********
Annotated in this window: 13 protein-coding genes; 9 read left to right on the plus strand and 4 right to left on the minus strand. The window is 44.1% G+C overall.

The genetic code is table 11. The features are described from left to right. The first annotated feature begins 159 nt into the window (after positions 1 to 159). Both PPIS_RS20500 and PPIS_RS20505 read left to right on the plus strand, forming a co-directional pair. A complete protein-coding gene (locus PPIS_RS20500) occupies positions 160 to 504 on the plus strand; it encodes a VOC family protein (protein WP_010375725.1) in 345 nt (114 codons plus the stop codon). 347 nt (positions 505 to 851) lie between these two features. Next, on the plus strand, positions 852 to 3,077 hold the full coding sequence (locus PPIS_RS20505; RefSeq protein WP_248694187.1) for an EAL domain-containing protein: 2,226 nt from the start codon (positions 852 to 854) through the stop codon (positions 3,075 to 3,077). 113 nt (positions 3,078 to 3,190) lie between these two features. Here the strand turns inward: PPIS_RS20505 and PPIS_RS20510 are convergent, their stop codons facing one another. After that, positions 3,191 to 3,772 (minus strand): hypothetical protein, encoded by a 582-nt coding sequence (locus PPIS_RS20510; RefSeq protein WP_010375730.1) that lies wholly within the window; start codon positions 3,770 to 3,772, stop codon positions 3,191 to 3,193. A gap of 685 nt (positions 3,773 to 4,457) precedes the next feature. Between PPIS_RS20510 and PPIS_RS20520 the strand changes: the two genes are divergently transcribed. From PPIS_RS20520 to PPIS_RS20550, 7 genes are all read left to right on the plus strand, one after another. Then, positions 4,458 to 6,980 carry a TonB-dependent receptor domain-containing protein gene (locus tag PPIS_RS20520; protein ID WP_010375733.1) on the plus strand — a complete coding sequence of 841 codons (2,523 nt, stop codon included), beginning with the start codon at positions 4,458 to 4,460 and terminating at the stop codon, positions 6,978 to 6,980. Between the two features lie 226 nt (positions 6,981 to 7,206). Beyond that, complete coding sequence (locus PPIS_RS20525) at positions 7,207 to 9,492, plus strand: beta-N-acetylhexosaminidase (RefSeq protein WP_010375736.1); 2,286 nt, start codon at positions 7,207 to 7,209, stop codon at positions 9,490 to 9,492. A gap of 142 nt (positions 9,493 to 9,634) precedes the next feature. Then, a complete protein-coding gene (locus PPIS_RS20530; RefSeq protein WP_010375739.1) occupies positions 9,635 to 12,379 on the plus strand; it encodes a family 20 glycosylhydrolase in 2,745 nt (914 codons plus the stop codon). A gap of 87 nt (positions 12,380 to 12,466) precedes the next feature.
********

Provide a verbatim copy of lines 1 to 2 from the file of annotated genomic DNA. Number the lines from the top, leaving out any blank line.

Annotated in this window: 13 protein-coding genes; 9 read left to right on the plus strand and 4 right to left on the minus strand. The window is 44.1% G+C overall.

The genetic code is table 11. The features are described from left to right. The first annotated feature begins 159 nt into the window (after positions 1 to 159). Both PPIS_RS20500 and PPIS_RS20505 read left to right on the plus strand, forming a co-directional pair. A complete protein-coding gene (locus PPIS_RS20500) occupies positions 160 to 504 on the plus strand; it encodes a VOC family protein (protein WP_010375725.1) in 345 nt (114 codons plus the stop codon). 347 nt (positions 505 to 851) lie between these two features. Next, on the plus strand, positions 852 to 3,077 hold the full coding sequence (locus PPIS_RS20505; RefSeq protein WP_248694187.1) for an EAL domain-containing protein: 2,226 nt from the start codon (positions 852 to 854) through the stop codon (positions 3,075 to 3,077). 113 nt (positions 3,078 to 3,190) lie between these two features. Here the strand turns inward: PPIS_RS20505 and PPIS_RS20510 are convergent, their stop codons facing one another. After that, positions 3,191 to 3,772 (minus strand): hypothetical protein, encoded by a 582-nt coding sequence (locus PPIS_RS20510; RefSeq protein WP_010375730.1) that lies wholly within the window; start codon positions 3,770 to 3,772, stop codon positions 3,191 to 3,193. A gap of 685 nt (positions 3,773 to 4,457) precedes the next feature. Between PPIS_RS20510 and PPIS_RS20520 the strand changes: the two genes are divergently transcribed. From PPIS_RS20520 to PPIS_RS20550, 7 genes are all read left to right on the plus strand, one after another. Then, positions 4,458 to 6,980 carry a TonB-dependent receptor domain-containing protein gene (locus tag PPIS_RS20520; protein ID WP_010375733.1) on the plus strand — a complete coding sequence of 841 codons (2,523 nt, stop codon included), beginning with the start codon at positions 4,458 to 4,460 and terminating at the stop codon, positions 6,978 to 6,980. Between the two features lie 226 nt (positions 6,981 to 7,206). Beyond that, complete coding sequence (locus PPIS_RS20525) at positions 7,207 to 9,492, plus strand: beta-N-acetylhexosaminidase (RefSeq protein WP_010375736.1); 2,286 nt, start codon at positions 7,207 to 7,209, stop codon at positions 9,490 to 9,492. A gap of 142 nt (positions 9,493 to 9,634) precedes the next feature. Then, a complete protein-coding gene (locus PPIS_RS20530; RefSeq protein WP_010375739.1) occupies positions 9,635 to 12,379 on the plus strand; it encodes a family 20 glycosylhydrolase in 2,745 nt (914 codons plus the stop codon). A gap of 87 nt (positions 12,380 to 12,466) precedes the next feature.